This represents a serious lapse on the part of the IPCC. Climate scientists who have modeled planned reductions in GDP show that keeping global heating below 1.5°C this century is potentially within reach under this scenario, with greatly reduced reliance on speculative carbon reduction technologies. Prominent economists have shown that a carefully managed “post-growth” plan could lead to enhanced quality of life, reduced inequality, and a healthier environment. It would, however, undermine the foundational activity of capitalism — the pursuit of endless growth that has led to our current state of obscene inequality, impending ecological collapse, and climate breakdown.
The profit-based path to catastrophe
As long as this elephant in the room remains unspoken, our world will continue to careen toward catastrophe, even as politicians and technocrats shift from one savior narrative to another. Along with the myth of “green growth,” we are told that a solution lies in putting monetary valuations on “ecosystem services” and incorporating them into business decisions — even though this approach has been shown to be deeply flawed, frequently counterproductive, and ultimately self-defeating. A wetlands, for example, might have value in protecting a city from flooding. However, if it were drained and a swanky new resort built on the reclaimed land, this could be more lucrative. Case closed.
The new moniker arising from the corporate titans at the World Economic Forum is “stakeholder capitalism”: an inviting term that seems to imply that stakeholders other than investors will play a role in setting corporate priorities, but actually refers to a profoundly anti-democratic process whereby corporations assume increasingly large roles in global governance. This month, the UN Food Systems Summit was essentially taken over by the same giant corporations, including Nestlé and Bayer, that are largely responsible for the very problems the summit was intended to grapple with — which led to a widespread boycott by hundreds of civil society and Indigenous groups.
As net-zero targets decades away are formally announced at COP26, built implicitly on a combination of corporate procrastination and speculative technologies, we can only expect the climate crisis to continue to worsen. Ultimately, as negative emissions technologies fail to meet their grandiose expectations, the same voices that currently promote reliance on them will lend support to the techno-dystopian idea of geoengineering — vast, planet-altering engineering projects designed to temporarily manipulate the climate to defer a climate apocalypse. A leading geoengineering candidate, financed by Bill Gates, involves spraying particles into the stratosphere to cool the Earth by reflecting the Sun’s rays back into space. The risks are enormous, including the likelihood of causing extreme shifts in precipitation around the world. Additionally, once begun, it could never be stopped without immediate catastrophic rebound heating; it would not prevent the oceans from further acidifying; and may turn the blue sky into a perpetual dull haze. In spite of these concerns, geoengineering is beginning to get discussed at UN meetings, with publications such as The Economist predicting that, since it wouldn’t disrupt continued economic growth, it’s more likely to be implemented than the drastic, binding cuts in emissions that would head off climate disaster.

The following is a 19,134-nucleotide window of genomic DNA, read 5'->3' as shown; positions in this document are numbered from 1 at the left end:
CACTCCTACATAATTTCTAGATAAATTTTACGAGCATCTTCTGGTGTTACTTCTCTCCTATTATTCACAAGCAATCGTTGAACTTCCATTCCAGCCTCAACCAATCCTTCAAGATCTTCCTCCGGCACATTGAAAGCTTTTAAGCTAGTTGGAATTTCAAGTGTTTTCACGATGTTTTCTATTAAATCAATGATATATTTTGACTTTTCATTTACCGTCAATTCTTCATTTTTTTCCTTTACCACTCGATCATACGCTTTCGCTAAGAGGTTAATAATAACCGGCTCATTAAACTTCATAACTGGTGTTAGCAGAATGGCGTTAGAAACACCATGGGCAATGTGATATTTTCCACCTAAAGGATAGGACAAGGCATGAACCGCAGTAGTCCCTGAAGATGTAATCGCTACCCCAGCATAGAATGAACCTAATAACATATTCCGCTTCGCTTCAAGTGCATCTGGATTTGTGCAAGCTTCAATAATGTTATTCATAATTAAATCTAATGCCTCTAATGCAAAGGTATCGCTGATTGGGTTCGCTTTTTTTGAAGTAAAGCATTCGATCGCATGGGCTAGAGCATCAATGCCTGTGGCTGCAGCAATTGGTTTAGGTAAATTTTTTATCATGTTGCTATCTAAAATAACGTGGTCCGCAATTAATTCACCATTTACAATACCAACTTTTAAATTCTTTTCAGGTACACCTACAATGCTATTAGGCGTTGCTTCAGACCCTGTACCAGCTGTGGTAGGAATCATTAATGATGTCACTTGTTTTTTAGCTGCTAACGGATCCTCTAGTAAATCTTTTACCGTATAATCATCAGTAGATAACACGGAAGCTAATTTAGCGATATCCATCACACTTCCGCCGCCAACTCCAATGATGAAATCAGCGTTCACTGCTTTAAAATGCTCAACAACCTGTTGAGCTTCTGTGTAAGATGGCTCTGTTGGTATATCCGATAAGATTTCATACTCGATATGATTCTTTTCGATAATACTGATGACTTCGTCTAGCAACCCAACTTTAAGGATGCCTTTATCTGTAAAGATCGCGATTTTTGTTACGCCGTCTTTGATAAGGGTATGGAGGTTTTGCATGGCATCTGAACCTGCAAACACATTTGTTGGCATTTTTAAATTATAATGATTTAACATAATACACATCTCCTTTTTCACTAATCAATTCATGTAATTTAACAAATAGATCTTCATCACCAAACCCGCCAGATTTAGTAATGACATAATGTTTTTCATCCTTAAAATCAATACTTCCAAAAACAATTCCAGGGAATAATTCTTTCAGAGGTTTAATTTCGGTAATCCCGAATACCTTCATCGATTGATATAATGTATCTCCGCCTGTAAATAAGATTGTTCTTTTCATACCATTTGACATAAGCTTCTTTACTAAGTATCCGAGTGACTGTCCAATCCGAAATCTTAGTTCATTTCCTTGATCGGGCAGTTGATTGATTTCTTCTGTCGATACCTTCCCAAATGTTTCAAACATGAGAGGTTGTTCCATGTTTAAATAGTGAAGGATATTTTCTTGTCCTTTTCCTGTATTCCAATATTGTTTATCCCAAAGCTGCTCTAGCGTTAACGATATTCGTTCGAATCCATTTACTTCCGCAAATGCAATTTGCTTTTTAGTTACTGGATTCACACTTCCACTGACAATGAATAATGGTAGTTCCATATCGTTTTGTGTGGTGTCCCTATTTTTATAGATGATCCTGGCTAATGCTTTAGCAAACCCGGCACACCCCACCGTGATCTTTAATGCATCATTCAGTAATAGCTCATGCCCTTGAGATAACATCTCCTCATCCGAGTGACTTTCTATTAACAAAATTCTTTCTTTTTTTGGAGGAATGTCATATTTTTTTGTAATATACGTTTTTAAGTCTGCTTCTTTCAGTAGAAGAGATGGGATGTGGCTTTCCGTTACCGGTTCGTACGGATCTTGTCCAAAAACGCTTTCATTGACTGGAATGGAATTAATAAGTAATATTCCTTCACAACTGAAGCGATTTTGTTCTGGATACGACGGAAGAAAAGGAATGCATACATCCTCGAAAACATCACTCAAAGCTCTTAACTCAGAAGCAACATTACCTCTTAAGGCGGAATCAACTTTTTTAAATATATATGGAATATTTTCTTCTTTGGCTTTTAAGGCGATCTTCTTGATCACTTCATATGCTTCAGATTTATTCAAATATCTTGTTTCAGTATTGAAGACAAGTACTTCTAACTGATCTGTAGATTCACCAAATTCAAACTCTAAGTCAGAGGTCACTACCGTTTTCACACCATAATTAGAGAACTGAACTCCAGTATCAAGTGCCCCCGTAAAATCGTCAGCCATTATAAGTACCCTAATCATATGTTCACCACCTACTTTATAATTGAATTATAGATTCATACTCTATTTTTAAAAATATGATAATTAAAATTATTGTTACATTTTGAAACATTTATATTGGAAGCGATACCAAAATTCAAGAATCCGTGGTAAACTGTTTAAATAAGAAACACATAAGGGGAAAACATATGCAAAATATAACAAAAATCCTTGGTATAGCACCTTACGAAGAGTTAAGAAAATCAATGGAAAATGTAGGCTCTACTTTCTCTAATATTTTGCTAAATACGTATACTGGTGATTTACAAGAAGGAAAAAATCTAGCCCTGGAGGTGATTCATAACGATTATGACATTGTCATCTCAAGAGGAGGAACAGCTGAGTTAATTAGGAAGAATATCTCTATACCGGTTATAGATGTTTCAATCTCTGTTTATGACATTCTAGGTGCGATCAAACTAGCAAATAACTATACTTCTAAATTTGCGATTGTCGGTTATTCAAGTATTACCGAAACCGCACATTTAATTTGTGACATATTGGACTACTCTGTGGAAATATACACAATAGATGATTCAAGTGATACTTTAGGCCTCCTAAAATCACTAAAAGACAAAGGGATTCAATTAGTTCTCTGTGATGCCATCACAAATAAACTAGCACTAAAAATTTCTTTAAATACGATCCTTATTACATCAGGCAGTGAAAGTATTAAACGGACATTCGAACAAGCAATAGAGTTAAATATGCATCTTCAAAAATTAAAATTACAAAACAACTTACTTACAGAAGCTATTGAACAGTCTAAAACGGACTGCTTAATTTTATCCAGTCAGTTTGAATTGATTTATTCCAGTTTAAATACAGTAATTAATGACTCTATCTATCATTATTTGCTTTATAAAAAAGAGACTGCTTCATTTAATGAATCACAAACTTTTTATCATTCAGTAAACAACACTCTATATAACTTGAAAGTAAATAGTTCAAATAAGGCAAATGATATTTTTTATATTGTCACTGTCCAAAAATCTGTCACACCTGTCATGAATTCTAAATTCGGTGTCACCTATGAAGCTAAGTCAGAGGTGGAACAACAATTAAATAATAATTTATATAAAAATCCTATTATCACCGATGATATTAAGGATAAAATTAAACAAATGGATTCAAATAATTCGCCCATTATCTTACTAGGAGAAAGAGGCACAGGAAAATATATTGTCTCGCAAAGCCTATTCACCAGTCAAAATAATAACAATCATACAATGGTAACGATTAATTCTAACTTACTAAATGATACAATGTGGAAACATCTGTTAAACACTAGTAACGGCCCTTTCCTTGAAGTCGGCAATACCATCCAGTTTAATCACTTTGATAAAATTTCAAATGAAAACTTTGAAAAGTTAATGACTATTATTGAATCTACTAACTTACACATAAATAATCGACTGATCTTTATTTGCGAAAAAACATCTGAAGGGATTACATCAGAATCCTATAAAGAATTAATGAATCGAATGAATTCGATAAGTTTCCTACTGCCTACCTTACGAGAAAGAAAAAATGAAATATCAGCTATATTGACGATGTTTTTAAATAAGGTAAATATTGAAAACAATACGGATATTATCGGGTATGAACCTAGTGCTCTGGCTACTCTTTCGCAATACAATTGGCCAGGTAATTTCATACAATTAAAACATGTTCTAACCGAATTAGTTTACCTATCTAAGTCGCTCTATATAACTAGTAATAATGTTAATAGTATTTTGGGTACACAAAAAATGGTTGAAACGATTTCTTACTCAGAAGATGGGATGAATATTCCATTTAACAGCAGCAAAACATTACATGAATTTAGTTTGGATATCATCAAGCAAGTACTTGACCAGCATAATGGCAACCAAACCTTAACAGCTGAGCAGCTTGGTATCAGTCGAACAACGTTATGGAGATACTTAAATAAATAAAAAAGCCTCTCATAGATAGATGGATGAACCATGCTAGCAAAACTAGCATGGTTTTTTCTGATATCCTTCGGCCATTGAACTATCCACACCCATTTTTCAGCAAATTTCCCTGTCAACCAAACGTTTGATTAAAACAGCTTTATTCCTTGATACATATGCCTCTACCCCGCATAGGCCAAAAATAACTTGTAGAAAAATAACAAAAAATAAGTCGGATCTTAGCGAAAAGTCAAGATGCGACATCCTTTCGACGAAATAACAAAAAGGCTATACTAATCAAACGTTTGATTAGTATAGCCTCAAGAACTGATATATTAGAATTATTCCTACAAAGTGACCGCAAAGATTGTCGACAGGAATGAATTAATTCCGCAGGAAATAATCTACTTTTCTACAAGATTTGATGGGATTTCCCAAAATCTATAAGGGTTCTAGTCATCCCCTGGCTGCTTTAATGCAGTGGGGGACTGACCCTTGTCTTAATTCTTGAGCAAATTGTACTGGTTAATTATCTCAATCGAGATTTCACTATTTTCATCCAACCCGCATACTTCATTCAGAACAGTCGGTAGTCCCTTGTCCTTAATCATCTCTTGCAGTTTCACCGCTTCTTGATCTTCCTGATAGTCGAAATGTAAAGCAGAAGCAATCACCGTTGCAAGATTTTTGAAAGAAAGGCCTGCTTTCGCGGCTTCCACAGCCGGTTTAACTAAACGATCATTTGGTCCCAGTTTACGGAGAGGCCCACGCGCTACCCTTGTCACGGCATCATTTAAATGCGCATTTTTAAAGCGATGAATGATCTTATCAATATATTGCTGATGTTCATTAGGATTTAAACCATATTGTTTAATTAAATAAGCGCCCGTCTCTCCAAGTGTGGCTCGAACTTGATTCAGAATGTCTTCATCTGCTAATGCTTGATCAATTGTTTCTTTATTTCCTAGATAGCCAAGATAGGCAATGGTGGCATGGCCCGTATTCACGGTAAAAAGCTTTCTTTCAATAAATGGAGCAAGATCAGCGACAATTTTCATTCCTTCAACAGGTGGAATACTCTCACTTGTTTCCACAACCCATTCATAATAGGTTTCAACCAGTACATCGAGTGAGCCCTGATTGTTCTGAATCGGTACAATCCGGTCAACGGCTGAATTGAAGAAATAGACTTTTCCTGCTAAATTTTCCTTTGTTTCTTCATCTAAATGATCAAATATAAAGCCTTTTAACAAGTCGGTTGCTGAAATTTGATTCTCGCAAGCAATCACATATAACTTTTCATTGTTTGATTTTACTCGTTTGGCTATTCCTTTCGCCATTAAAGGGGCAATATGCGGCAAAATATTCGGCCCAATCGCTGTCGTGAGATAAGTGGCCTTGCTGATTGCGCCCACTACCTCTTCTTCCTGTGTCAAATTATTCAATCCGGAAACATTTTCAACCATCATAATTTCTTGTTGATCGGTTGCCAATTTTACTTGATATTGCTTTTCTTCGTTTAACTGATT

There is an alternative
Why is the elephant in the room so rarely mentioned in mainstream discourse? One reason is that, since the collapse of communism and the parallel rise of neoliberalism beginning in the 1980s, it is assumed that “there is no alternative,” as Margaret Thatcher famously declared. Even committed green advocates, such as the Business Green group, are quick to dismiss criticism of our growth-based economic system as “knee-jerk anti-capitalist agitprop.” But the conventional dichotomy between capitalism and socialism, to which such conversations inevitably devolve, is no longer helpful. Old-fashioned socialism was just as poised to consume the Earth as capitalism, differing primarily in how the pie should be carved up.